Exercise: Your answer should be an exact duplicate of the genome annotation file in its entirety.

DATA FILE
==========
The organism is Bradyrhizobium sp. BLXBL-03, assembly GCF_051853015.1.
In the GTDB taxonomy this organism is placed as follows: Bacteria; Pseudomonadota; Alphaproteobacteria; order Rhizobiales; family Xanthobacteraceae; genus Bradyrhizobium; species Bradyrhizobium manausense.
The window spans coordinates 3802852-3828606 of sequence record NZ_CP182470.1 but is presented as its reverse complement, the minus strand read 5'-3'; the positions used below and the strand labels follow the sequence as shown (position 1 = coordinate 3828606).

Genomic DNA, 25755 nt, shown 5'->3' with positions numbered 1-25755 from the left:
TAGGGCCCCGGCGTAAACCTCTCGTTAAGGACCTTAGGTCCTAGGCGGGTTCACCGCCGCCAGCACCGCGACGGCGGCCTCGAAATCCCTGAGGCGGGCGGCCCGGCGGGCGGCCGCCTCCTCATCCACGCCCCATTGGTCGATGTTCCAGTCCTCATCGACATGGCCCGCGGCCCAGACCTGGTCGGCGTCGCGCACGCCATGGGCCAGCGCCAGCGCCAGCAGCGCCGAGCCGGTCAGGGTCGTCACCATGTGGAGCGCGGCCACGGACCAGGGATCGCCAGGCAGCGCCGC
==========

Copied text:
The organism is Bradyrhizobium sp. BLXBL-03, assembly GCF_051853015.1.
In the GTDB taxonomy this organism is placed as follows: Bacteria; Pseudomonadota; Alphaproteobacteria; order Rhizobiales; family Xanthobacteraceae; genus Bradyrhizobium; species Bradyrhizobium manausense.
The window spans coordinates 3802852-3828606 of sequence record NZ_CP182470.1 but is presented as its reverse complement, the minus strand read 5'-3'; the positions used below and the strand labels follow the sequence as shown (position 1 = coordinate 3828606).

Genomic DNA, 25755 nt, shown 5'->3' with positions numbered 1-25755 from the left:
TAGGGCCCCGGCGTAAACCTCTCGTTAAGGACCTTAGGTCCTAGGCGGGTTCACCGCCGCCAGCACCGCGACGGCGGCCTCGAAATCCCTGAGGCGGGCGGCCCGGCGGGCGGCCGCCTCCTCATCCACGCCCCATTGGTCGATGTTCCAGTCCTCATCGACATGGCCCGCGGCCCAGACCTGGTCGGCGTCGCGCACGCCATGGGCCAGCGCCAGCGCCAGCAGCGCCGAGCCGGTCAGGGTCGTCACCATGTGGAGCGCGGCCACGGACCAGGGATCGCCAGGCAGCGCCGC